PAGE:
Python 3 is very fine for exploring asymmetric cryptography: it is clean, concise, powerful; has built-in support for arbitrarily large integers; is easy to install, learn and use; it minimizes the idea-to-result delay; and it has enough industrial traction that knowing it has marketplace value.
Since Python 3.6, there's the built-in
secrets module intended to generate cryptographically strong random numbers (and it was feasible to build or add similar functionality in previous versions). It will make "generating random private keys.. in a range" a breeze.
While the built-in integers are fast enough for most uses, should you need more speed, there's gmpy2, with precompiled Windows binaries there.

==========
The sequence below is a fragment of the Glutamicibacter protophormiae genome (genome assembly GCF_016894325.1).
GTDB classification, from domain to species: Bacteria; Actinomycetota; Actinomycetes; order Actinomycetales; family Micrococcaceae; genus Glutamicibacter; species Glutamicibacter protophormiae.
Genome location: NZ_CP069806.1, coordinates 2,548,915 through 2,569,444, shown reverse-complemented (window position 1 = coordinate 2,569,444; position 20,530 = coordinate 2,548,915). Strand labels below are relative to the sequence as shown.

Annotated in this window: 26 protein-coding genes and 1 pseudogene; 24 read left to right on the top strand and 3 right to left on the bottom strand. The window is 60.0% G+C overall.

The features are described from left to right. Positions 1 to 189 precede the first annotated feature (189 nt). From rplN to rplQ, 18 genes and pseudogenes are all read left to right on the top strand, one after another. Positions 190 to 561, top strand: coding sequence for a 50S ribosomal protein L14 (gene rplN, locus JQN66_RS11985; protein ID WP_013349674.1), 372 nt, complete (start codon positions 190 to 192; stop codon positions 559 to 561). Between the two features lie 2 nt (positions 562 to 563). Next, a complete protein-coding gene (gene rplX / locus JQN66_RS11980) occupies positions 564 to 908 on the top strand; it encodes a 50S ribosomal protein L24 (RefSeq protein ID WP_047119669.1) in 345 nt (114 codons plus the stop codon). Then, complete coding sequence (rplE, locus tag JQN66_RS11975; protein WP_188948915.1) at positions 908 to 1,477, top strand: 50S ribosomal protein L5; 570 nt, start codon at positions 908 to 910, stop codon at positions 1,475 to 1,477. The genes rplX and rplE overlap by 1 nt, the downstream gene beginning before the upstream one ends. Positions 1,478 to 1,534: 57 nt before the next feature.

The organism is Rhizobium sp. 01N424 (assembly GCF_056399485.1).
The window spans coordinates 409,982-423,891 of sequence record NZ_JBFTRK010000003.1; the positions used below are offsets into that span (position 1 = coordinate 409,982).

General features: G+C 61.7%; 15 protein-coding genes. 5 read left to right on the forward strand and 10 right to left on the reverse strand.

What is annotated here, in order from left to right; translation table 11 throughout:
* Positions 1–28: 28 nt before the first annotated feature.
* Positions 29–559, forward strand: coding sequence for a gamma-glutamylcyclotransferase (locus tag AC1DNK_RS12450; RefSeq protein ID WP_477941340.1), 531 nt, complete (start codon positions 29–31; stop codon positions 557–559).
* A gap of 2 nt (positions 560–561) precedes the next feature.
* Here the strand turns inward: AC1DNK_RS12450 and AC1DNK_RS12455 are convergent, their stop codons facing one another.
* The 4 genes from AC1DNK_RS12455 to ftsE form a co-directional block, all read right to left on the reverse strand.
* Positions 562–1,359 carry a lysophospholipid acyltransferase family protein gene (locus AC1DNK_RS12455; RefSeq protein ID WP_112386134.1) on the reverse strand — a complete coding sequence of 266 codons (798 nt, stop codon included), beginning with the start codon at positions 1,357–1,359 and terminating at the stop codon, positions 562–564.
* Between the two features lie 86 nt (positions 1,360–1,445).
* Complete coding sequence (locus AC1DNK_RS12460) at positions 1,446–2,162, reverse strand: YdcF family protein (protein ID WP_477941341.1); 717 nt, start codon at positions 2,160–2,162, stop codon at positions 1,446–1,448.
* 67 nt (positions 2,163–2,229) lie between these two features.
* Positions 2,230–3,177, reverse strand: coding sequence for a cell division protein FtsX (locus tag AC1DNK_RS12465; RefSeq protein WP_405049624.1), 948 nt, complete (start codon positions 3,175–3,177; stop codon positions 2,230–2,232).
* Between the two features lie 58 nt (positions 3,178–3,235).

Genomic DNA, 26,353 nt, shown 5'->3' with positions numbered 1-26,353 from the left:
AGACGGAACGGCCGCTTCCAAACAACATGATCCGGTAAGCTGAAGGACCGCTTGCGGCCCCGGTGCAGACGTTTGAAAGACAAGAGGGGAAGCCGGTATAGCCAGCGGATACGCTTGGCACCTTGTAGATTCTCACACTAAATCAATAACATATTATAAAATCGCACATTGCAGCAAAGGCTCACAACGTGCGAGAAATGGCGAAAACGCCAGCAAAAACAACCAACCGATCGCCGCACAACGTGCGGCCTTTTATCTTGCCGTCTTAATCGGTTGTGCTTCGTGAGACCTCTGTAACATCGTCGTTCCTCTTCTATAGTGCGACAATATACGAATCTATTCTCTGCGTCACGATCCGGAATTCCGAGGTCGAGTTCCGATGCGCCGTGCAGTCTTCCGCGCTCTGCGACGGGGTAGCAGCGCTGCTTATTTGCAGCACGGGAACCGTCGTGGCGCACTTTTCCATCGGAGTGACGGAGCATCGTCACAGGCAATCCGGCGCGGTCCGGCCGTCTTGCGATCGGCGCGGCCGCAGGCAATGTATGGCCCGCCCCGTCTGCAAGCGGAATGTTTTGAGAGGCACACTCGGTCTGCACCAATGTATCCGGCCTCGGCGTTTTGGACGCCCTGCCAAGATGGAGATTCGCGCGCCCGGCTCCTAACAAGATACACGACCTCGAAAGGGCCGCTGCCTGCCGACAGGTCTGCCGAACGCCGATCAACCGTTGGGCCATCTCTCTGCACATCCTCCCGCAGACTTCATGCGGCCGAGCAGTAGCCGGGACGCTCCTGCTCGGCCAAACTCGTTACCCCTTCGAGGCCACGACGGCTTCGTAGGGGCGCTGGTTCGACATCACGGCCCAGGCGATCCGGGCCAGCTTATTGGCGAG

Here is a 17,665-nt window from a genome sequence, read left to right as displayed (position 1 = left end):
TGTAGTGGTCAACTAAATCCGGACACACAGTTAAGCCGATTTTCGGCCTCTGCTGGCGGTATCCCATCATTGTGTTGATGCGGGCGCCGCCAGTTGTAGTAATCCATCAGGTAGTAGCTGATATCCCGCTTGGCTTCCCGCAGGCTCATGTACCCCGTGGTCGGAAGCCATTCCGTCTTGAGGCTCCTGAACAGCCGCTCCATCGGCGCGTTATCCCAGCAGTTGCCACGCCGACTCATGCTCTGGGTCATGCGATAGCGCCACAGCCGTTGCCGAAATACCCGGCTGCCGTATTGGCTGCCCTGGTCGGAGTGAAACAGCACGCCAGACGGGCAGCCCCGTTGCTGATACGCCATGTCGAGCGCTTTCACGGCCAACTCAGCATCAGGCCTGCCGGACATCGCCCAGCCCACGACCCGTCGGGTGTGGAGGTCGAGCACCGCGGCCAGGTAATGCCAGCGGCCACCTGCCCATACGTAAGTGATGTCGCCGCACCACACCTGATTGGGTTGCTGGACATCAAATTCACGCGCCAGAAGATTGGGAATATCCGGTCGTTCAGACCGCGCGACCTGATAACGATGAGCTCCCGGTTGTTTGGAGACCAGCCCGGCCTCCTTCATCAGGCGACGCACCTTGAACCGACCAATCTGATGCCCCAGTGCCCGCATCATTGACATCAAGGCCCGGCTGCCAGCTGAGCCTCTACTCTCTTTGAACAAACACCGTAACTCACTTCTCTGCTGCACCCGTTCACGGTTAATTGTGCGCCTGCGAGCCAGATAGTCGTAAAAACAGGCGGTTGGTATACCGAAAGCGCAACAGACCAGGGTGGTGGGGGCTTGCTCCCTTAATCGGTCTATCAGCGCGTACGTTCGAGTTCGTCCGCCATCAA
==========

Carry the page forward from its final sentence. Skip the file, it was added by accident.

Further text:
Just be conscious that:
- It is hard to prevent side channel leakage (e.g. by timing variation) in Python, which can be an issue for cryptographic code that both can be observed (perhaps, remotely) by adversaries, and manipulates secrets like private keys.
- The size and frequent updates of the Python runtime and packages adds to the configuration audit and hardening nightmare of safely deploying crypto in the real world.
- Python is not good for code that must be callable from other languages or run in small microcontrollers.